Our study has several limitations. As the study is a single-centre study, there is a risk that our results only represent the cultural behaviour of one workplace and its particular environment and setting. Furthermore, the method by which we analysed the communication is based on a subjective interpretation of the conversations. Not all calls were listened to by two authors independently. This could potentially have introduced bias. However, all dubious cases and all conversations with crossed transactions were analysed by two authors independently. The inclusion time covered the year of 2014 from which January, July and December were selected as representative months. The procedure required for the GPs to request an ambulance was implemented as from 11 January, and therefore the number of calls in that month were fewer than in July and December (Figure 1). Furthermore, in March 2014, there was an incident where a patient died due to unrecognised heart failure only a few hours after having contacted the out-of-hours medical services. The following months after this incident were not representative since calls to the out-of-hours medical service, and hence the dispatch central, were much more frequent during this period. This effect eventually subsided, and July and December were very similar to both each other and the months before the incident occurred in regard to number of calls per month. The tentative diagnosis acute coronary syndrome was suggested in 40% of the calls in January and December and 50% of the calls in July. However, choosing only three months could have introduced selection bias.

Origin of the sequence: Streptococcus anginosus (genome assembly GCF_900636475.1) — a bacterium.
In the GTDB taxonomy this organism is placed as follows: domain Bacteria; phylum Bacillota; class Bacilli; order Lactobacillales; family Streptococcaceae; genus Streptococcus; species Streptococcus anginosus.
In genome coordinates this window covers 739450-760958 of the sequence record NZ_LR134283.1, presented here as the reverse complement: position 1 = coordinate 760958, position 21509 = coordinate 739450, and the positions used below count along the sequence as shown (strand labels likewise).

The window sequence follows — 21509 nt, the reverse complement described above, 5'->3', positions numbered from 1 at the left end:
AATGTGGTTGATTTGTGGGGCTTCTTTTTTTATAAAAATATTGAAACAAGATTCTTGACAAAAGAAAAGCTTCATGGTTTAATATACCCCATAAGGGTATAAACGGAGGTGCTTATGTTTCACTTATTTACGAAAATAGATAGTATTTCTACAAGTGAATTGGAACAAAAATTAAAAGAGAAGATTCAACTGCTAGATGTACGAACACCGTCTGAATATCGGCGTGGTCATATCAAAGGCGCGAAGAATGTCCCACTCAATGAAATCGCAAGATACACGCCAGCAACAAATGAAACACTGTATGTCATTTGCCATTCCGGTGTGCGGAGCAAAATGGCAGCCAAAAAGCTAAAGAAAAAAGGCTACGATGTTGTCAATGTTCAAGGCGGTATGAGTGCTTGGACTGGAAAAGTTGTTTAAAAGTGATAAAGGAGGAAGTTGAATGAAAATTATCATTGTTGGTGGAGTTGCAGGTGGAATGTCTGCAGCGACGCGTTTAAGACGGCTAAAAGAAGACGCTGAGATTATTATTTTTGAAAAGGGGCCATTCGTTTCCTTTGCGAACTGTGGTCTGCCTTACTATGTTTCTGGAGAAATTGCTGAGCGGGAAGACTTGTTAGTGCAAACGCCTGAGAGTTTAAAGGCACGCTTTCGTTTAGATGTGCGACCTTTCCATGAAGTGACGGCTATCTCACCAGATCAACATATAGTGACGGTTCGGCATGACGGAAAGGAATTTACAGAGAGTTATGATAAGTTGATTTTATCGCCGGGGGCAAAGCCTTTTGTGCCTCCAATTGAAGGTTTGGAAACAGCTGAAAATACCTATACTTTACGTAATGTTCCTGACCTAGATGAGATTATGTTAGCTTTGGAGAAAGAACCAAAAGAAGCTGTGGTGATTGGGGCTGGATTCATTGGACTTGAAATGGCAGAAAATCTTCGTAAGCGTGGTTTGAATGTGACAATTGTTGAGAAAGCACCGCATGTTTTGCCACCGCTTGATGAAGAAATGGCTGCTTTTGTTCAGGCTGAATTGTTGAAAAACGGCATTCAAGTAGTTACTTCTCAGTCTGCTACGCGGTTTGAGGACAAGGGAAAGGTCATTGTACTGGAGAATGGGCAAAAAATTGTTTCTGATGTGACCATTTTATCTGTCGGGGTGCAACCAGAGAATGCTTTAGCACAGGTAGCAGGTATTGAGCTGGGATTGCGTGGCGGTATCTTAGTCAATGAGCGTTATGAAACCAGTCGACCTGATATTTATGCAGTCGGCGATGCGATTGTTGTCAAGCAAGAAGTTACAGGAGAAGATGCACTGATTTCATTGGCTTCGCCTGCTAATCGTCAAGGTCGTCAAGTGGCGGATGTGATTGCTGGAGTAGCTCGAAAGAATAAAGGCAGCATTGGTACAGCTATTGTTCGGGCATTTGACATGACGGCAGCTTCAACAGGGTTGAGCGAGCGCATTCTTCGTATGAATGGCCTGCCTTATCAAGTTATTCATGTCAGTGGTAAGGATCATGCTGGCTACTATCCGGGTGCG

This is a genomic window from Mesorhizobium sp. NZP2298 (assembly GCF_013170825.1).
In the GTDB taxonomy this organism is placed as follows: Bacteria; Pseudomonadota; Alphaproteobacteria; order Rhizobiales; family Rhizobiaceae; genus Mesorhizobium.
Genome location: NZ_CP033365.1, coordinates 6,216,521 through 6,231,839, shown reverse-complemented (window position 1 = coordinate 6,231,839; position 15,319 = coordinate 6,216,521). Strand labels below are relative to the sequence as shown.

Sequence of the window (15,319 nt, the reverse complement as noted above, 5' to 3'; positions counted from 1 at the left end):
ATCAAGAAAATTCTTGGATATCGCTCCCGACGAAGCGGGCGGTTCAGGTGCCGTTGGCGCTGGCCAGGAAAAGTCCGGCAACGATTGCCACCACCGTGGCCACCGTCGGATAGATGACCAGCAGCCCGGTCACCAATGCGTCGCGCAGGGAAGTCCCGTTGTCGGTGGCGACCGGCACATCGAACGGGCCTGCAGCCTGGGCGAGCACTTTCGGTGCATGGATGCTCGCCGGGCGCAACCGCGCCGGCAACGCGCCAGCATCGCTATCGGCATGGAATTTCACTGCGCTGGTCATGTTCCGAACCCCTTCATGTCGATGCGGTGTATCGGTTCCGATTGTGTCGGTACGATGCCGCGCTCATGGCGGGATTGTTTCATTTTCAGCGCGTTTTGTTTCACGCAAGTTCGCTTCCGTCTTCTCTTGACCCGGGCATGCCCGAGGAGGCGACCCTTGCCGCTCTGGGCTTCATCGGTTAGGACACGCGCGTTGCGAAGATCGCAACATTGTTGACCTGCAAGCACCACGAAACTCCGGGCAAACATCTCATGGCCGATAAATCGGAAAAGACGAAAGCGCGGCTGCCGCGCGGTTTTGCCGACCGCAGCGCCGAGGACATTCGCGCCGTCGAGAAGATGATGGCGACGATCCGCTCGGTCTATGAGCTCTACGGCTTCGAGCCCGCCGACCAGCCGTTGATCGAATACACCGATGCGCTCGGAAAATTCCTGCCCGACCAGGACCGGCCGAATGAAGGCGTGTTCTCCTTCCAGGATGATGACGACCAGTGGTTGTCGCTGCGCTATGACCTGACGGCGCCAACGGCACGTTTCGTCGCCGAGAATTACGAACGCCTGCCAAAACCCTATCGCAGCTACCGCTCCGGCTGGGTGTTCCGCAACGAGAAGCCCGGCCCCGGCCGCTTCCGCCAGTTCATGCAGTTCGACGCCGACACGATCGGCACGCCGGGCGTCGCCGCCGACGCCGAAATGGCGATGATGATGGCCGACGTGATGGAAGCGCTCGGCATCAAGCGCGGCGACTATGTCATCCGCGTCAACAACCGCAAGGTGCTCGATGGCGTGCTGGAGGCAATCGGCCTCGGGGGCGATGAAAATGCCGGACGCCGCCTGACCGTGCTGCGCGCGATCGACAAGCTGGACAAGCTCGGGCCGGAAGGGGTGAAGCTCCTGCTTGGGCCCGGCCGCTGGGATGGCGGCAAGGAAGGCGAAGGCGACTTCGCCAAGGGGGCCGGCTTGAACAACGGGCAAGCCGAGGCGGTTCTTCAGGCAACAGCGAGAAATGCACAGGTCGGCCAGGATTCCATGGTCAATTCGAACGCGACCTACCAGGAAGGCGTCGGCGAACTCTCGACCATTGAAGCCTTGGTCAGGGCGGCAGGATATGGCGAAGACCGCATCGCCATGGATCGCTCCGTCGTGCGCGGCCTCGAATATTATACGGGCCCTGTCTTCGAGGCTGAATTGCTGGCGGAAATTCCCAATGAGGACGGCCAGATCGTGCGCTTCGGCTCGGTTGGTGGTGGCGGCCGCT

CONCLUSIONS


This study found that problematic communication between the GPs requesting a rapid response and the staff at the EMDC is rare, occurring in less than 2% of all calls. We found that problems were much more likely to occur if the GP delegated the call to another person, e.g. a secretary or a nurse. By analysing the conversations, we found that the staff at the EMDC most often initiated problematic communication. In addition, we found that in nearly 20% of all calls there was insufficient information to assess if the MECU should be dispatched or not; this was mainly because of inadequate questioning from the staff at the EMDC. 


CORRESPONDENCE: Hanne Beck Mieritz. 
E-mail: hanne.beck.mieritz@rsyd.dk 


ACCEPTED: 21 November 2017


CONFLICTS OF INTEREST: none. Disclosure forms provided by the authors are available with the full text of this article at www.danmedj.dk

    LITERATURE